Corporate Banner
Satellite Banner
Technology
Networks
Scientific Communities
 
Become a Member | Sign in
Home>News>This Article
  News
Return

North Atlantic Atmospheric Circulation Increases Mountainous Weather Systems and River Flow in Upland Britain

Published: Friday, August 09, 2013
Last Updated: Friday, August 09, 2013
Bookmark and Share
The North Atlantic Oscillation (NAO) is the most important type of climatic variability in the northern hemisphere.

It controls the strength of westerly winds between the “Azores high”’ and the “Icelandic low” that bring a succession of weather systems to Western Europe. New research has looked at the influence of the NAO on orographic precipitation, mountainous weather systems, and river flow in upland Britain.

Orographic precipitation is when moist air rises and flows over a mountain. The side with the wind will have a much wetter climate than the other side.  In the UK, the heaviest orographic precipitation has long been associated with strong southwest to westerly winds in the warm, moist sectors of frontal depression.

The study, by the Universities of Durham and Bristol, has calculated seasonal precipitation totals for 90 station records over the last 180 years.  The team used precipitation data from the British Atmospheric Data Centre Met Office Integrated Data Archive Service database and the UK Meteorological Office historic station database, together with other available long records.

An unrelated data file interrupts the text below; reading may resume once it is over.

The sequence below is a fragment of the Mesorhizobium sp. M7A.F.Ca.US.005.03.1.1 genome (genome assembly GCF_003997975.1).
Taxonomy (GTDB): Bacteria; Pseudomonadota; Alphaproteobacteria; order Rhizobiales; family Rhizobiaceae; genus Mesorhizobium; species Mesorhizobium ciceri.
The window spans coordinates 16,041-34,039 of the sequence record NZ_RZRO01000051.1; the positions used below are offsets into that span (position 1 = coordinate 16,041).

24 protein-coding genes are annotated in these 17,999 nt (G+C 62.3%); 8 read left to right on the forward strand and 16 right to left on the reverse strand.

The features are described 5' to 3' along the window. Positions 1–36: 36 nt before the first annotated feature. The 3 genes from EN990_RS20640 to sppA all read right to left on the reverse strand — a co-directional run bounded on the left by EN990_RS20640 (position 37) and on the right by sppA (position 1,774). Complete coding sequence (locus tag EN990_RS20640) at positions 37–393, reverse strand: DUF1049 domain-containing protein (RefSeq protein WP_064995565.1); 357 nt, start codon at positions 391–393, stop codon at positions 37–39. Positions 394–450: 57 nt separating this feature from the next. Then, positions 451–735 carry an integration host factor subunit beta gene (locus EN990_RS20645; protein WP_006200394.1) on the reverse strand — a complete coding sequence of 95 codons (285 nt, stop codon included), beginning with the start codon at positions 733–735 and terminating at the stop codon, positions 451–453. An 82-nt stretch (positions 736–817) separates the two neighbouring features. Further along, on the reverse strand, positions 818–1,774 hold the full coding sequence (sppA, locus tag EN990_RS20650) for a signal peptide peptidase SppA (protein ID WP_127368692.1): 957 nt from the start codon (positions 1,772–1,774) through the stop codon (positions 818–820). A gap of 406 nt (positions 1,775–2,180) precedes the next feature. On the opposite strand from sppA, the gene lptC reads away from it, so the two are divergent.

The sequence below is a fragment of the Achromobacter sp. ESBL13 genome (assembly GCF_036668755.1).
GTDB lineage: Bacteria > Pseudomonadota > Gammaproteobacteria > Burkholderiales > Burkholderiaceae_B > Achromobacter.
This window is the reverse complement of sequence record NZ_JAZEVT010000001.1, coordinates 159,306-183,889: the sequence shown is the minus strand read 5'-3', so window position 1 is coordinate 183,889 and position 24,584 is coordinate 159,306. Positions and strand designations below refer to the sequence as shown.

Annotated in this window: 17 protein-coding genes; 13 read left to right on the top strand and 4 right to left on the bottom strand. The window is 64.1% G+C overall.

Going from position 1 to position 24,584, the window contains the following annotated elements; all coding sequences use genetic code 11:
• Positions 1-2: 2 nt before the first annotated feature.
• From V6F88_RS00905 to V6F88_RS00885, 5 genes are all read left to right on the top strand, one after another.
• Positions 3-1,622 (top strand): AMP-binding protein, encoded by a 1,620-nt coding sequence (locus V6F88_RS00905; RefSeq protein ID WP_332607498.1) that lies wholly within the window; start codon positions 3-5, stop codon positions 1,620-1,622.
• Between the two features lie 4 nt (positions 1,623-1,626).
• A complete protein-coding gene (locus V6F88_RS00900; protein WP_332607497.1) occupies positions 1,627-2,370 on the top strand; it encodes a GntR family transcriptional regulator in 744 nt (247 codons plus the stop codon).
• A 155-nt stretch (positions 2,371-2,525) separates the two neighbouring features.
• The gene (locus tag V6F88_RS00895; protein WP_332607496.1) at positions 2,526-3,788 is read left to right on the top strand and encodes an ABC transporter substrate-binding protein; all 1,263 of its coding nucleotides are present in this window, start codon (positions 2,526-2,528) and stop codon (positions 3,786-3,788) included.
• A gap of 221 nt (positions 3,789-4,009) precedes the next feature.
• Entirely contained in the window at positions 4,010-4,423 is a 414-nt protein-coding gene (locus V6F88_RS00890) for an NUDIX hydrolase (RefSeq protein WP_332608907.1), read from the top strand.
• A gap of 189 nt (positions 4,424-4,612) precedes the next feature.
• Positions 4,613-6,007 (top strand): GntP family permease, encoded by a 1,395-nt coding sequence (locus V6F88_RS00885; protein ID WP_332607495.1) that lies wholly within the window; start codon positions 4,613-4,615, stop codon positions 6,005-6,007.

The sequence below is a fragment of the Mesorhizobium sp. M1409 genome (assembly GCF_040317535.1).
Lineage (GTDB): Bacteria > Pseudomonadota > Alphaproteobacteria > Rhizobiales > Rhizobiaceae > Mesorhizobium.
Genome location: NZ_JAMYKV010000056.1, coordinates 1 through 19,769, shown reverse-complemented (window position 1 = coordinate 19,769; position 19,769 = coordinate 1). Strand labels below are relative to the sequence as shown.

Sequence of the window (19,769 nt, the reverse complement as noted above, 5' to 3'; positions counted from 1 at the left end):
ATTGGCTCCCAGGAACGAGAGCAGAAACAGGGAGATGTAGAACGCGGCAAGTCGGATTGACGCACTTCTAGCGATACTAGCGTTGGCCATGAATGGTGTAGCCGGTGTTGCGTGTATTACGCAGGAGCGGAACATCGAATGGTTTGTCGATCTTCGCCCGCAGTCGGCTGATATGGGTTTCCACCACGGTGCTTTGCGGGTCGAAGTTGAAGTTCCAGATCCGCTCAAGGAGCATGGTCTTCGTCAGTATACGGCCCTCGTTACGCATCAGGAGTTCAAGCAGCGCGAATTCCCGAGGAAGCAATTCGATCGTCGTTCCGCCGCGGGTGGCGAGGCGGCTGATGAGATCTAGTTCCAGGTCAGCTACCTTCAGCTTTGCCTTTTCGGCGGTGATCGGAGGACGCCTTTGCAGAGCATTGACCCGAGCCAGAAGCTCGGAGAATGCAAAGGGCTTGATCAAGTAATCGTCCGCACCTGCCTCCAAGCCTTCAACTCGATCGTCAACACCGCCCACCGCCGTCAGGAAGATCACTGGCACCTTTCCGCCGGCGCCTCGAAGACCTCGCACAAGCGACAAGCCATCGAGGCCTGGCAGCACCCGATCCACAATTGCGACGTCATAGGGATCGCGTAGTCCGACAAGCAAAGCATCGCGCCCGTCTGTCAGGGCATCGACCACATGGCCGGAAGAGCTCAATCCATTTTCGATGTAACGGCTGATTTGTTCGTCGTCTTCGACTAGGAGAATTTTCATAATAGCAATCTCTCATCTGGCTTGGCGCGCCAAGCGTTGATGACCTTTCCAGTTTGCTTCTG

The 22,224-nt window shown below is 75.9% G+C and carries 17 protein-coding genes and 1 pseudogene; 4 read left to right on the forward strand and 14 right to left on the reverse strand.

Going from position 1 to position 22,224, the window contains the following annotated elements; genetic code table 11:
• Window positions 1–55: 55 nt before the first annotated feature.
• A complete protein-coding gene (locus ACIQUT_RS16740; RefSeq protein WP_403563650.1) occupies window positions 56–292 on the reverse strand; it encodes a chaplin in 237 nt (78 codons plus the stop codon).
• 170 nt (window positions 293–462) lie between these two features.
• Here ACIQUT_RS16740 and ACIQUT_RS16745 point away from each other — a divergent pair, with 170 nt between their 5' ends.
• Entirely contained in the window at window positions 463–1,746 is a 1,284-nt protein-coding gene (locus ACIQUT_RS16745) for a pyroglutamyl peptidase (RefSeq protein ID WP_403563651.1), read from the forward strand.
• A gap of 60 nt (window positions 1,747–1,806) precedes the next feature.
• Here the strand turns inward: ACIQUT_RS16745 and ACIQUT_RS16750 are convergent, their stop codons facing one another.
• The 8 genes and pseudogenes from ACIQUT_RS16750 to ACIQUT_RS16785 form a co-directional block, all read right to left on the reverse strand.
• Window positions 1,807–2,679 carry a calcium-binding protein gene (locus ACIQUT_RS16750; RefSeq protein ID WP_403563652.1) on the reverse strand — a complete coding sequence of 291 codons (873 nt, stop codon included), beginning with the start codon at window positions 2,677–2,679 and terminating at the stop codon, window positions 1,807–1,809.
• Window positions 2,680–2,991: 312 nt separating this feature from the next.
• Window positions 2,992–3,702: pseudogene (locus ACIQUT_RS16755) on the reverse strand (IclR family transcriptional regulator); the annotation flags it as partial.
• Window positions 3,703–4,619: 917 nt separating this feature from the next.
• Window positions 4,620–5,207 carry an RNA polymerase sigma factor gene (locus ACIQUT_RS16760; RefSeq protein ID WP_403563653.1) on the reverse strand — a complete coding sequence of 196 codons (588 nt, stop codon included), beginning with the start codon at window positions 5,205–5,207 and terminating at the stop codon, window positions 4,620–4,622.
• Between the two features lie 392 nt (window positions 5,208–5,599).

The study has found that the hydroclimatology of rainfall and river flow in upland areas is closely linked to the strength of atmospheric circulation, an effect which strengthens with increasing altitude. The identified effects are large enough to cause very high river flow during periods of highly positive NAO but may also lead to severe drought when the NAO is highly negative.

Professor Tim Burt in the Department of Geography at Durham University said: “Our results cast a new light on rainfall variability in upland Britain and have implications worldwide for any mountainous region where significant orographic precipitation is generated.”

Dr Nicholas Howden, Senior Lecturer in Water in the Department of Civil Engineering at the University of Bristol, added: “What is novel here is the identification of large-scale interannual variability in seasonal precipitation and river flow totals across the British uplands controlled by the varying strength of atmospheric circulation in the North Atlantic region.”

The researchers have found that NAO variations cause large differences in seasonal precipitation totals compared to NAO-neutral conditions, an effect increased with altitude - what is known as “double orographic enhancement.”  For NAO conditions since 1825, this gives a maximum range of 150 per cent in precipitation totals at the wettest upland location compared to NAO-neutral conditions.

The team have shown in autumn, winter, and spring, there is a strong positive relationship between upland precipitation and NAO, which is not seen at low altitude except on northwest coasts.  In summer, significant negative relationships are evident in the English lowlands. These precipitation patterns directly translate to seasonal run-off.